ATHENS, Greece — Russian cybercrime suspect Alexander Vinnik, who is wanted in the United States on charges of laundering billions of dollars’ worth of the virtual currency bitcoin, appeared Wednesday before Greece’s Supreme Court for a hearing into his extradition to the U.S.
Vinnik is the subject of a judicial tug-of-war between the U.S. and Russia, which is also seeking his extradition on lesser charges.
Court officials said a decision on the U.S. request would be announced on Dec. 13. If it decides in favor of extradition to the U.S., Greece’s justice minister will have the final word on where the suspect will be sent. Lower courts in Greece have approved both extradition requests.
Vinnik is fighting his extradition to the United States, but not to Russia.
The U.S. is accusing Vinnik of laundering $4 billion worth of bitcoins through BTC-e, one of the world’s largest digital currency exchanges, which he allegedly operated.
Russia, meanwhile, wants him back to face charges related to a 667,000-ruble ($11,500) fraud.
On Wednesday, Vinnik repeated arguments made earlier, maintaining that he was the operator and not owner of the trading platforms.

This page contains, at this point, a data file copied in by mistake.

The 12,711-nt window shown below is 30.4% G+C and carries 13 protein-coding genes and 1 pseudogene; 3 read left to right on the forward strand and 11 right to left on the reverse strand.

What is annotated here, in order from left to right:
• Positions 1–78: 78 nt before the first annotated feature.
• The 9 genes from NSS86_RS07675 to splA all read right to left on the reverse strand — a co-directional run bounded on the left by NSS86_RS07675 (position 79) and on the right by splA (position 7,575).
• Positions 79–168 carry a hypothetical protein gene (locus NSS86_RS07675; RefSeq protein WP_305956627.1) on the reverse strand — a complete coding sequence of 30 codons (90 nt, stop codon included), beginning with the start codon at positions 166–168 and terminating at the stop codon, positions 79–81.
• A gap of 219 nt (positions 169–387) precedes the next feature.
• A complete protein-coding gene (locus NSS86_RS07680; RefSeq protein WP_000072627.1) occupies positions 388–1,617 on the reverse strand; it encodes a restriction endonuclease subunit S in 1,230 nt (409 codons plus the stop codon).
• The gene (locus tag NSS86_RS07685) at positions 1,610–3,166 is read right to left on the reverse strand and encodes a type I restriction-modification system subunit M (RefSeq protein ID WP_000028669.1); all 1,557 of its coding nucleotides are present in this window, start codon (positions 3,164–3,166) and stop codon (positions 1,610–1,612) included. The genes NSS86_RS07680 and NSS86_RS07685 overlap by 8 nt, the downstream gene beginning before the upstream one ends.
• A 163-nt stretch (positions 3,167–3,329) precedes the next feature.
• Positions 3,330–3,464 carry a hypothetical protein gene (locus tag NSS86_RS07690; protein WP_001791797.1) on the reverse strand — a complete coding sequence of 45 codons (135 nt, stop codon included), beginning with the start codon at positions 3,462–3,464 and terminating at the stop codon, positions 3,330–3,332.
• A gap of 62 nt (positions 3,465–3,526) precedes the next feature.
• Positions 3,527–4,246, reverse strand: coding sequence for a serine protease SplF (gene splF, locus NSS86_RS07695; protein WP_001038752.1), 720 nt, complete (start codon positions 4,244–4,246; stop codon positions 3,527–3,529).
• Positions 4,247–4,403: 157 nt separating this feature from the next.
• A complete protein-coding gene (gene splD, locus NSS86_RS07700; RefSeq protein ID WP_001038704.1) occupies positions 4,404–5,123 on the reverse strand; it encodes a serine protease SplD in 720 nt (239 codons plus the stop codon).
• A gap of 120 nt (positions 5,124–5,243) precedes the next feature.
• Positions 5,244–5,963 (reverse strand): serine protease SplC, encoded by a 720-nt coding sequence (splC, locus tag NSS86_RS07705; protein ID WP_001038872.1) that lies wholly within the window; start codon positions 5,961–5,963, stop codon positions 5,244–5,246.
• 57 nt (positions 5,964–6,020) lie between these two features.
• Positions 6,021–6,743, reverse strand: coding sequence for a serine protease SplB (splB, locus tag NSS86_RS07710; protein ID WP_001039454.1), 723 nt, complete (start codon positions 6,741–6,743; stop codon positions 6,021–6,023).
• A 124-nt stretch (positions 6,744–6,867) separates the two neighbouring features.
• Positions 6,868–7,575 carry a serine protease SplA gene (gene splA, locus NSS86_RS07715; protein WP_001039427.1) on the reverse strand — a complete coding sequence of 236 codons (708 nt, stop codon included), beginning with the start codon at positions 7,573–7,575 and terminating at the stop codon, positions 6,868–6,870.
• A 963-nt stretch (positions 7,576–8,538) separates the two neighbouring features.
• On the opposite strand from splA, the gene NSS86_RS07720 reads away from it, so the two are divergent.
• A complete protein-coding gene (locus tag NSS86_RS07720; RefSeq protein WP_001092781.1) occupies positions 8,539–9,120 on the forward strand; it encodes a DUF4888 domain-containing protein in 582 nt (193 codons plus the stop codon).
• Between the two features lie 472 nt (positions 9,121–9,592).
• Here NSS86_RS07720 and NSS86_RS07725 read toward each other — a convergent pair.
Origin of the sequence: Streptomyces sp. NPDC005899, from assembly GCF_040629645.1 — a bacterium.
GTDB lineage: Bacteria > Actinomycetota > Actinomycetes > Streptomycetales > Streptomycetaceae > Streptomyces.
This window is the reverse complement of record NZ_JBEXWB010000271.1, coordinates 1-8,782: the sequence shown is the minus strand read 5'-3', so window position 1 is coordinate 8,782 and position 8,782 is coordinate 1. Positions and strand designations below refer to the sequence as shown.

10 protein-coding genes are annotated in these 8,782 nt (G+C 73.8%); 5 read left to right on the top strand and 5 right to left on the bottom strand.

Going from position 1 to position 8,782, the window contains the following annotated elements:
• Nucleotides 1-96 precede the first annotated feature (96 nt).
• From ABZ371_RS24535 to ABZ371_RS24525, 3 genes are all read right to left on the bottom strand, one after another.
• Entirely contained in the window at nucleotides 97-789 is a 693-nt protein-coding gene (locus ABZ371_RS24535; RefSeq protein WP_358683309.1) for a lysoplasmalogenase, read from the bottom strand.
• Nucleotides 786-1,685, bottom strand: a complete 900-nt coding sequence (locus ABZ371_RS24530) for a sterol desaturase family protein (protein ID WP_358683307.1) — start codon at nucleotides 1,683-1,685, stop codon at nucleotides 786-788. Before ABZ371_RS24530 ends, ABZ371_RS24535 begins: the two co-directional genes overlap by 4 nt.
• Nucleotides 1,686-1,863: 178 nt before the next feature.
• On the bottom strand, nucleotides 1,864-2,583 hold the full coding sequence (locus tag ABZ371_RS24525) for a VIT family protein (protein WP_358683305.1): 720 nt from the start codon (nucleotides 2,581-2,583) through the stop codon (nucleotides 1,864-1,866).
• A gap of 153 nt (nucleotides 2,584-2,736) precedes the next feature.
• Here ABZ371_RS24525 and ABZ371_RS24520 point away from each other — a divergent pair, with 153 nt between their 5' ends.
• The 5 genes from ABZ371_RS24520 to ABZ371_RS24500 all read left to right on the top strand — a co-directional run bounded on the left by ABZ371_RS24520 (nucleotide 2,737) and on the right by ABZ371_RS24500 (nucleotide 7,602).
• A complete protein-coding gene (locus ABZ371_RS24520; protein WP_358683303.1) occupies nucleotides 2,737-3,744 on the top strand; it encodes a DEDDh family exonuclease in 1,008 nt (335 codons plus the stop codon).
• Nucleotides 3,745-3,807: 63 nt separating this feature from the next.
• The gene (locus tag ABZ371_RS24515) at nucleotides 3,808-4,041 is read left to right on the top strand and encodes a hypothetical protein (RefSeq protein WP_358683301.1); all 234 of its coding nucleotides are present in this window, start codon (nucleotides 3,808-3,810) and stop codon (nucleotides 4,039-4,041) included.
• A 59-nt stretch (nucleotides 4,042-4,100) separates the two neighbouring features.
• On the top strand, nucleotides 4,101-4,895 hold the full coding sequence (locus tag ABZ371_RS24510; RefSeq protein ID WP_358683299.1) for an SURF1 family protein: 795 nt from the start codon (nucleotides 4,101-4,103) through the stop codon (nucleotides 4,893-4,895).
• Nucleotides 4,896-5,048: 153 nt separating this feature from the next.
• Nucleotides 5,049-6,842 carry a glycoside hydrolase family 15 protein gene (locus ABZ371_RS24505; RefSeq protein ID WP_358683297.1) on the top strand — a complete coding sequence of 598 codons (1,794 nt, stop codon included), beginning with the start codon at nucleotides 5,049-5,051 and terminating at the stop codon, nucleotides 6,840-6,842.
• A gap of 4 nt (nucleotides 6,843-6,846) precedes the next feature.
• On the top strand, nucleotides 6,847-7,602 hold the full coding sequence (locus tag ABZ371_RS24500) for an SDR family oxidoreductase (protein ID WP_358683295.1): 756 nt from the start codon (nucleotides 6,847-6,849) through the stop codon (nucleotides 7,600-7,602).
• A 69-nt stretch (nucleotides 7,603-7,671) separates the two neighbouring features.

The court heard testimony from two Russian businessmen and an expert who formerly headed the Greek Police’s cybercrime division.
Vinnik’s lawyers described the arguments made in the U.S. request as vague and failing to fully comply with procedure.
“We presented our legal arguments, which in our view should lead the Supreme Court to reject the extradition request,” lawyer Alexandros Lykourezos, heading Vinnik’s defense team, told the AP.
The 37-year-old was arrested on a U.S. request in July while on holiday with his family in the Halkidiki area of northern Greece, which is popular with Russian tourists.
The U.S. Justice Department says Vinnik has been indicted by a grand jury in the Northern District of California on charges including money laundering, conspiracy to commit money laundering, and engaging in unlawful monetary transactions. The charges carry maximum sentences of up to 20 years in prison.
Elena Becatoros in Athens contributed to this report.